Researchers have discovered what dinosaurs would look like under a microscope by comparing the genomic structures of the extinct animal's closest living relatives.

Genome Structure Of Dinosaurs

Birds and turtles may not look anything close to a tyrannosaurus, but these animals are the closest thing researchers have to understand dinosaurs.

By looking into the genome structures of birds and turtles, a team of researchers at the University of Kent were able to map out the overall genome structure of dinosaurs, including everyone's favorites, the tyrannosaurus rex and velociraptor.  

Genome structures are also called karyotypes. They are composed of chromosomes, or the thread-like structures found in cells that carry a living organism's DNA.

The researchers found that the genome structure of dinosaurs is similar to that of their modern-day descendants.

Finding A Common Ancestor

The study, which was carried out in the laboratory of Darren Griffin, professor of genetics at the School of Biosciences of the University of Kent, involved comparing how the chromosomes of birds and turtles were organized. Details are published in the Nature Communications journal.

The researchers traced their genome structures to a common ancestor, an ancient lizard-like animal that lived 260 million years ago. This is some 20 million years before the first dinosaurs emerged during the Mesozoic Era.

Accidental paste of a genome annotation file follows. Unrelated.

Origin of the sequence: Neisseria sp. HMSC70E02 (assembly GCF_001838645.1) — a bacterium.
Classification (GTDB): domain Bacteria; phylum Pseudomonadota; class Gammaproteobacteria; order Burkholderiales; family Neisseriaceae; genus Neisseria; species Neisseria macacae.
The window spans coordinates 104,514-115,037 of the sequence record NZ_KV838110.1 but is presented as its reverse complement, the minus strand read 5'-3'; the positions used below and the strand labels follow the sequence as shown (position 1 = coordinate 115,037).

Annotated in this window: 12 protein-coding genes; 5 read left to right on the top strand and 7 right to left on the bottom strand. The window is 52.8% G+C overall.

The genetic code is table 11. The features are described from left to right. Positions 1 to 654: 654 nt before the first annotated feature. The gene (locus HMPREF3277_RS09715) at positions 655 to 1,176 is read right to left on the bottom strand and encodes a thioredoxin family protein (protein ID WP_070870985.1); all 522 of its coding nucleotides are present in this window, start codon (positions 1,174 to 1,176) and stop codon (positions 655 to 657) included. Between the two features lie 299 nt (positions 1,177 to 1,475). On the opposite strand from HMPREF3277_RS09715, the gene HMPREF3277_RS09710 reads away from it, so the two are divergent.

The researchers then mapped out how the genome structure evolved over the course of hundreds of millions of years and found that the dinosaurs came from the same evolutionary branch, meaning they have a similar karyotype to present-day birds.

"This lineage includes the emergence of dinosaurs and pterosaurs 240 million years ago, passing through the theropod dinosaurs (whose members include T.rex and Velociraptor) and ends with birds," Griffin and coauthor Rebecca O'Connor say in an op-ed piece written for The Conversation.  

Modern-Day Descendants

The researchers say that although individual chromosomes rearranged themselves internally, the re-organization did not occur between chromosomes. Birds and dinosaurs also have many chromosomes, which may explain the diversity of both species.

The study suggests that the chromosomes of dinosaurs are not at all unlike that of birds. In fact, if modern-day scientists were able to examine a dinosaur's chromosome under a microscope, it would not look any different from that of a duck, a chicken, or an ostrich.

The particular arrangement of chromosomes has remained the same throughout hundreds of millions of years, meaning this karyotype most likely carries out functions critical to the survival of birds and dinosaurs.

"That conservation, to me, is remarkable," says Nicole Valenzuela, coauthor and professor of ecology and evolution at the Iowa State University. "Things are usually conserved over that scale of time because they're important."

The researchers used a set of fluorescent probes used for birds to illuminate the genome structure of turtles.

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